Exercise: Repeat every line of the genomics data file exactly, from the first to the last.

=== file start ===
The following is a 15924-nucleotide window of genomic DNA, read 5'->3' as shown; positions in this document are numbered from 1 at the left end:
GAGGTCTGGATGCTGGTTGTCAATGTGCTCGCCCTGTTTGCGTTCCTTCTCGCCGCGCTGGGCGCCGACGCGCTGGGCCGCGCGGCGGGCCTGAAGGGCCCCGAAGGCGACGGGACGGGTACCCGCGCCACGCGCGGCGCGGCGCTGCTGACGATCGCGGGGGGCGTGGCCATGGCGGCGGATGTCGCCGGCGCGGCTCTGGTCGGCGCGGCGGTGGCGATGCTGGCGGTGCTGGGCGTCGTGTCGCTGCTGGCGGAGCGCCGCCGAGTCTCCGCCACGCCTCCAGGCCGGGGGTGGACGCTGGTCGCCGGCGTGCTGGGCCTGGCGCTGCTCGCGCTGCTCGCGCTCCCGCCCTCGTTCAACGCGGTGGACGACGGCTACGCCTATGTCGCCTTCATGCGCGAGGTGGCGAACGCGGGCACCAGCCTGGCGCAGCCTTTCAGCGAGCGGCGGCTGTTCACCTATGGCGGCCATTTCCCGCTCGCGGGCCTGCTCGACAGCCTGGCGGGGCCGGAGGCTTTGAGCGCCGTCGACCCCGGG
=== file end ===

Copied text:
The following is a 15924-nucleotide window of genomic DNA, read 5'->3' as shown; positions in this document are numbered from 1 at the left end:
GAGGTCTGGATGCTGGTTGTCAATGTGCTCGCCCTGTTTGCGTTCCTTCTCGCCGCGCTGGGCGCCGACGCGCTGGGCCGCGCGGCGGGCCTGAAGGGCCCCGAAGGCGACGGGACGGGTACCCGCGCCACGCGCGGCGCGGCGCTGCTGACGATCGCGGGGGGCGTGGCCATGGCGGCGGATGTCGCCGGCGCGGCTCTGGTCGGCGCGGCGGTGGCGATGCTGGCGGTGCTGGGCGTCGTGTCGCTGCTGGCGGAGCGCCGCCGAGTCTCCGCCACGCCTCCAGGCCGGGGGTGGACGCTGGTCGCCGGCGTGCTGGGCCTGGCGCTGCTCGCGCTGCTCGCGCTCCCGCCCTCGTTCAACGCGGTGGACGACGGCTACGCCTATGTCGCCTTCATGCGCGAGGTGGCGAACGCGGGCACCAGCCTGGCGCAGCCTTTCAGCGAGCGGCGGCTGTTCACCTATGGCGGCCATTTCCCGCTCGCGGGCCTGCTCGACAGCCTGGCGGGGCCGGAGGCTTTGAGCGCCGTCGACCCCGGG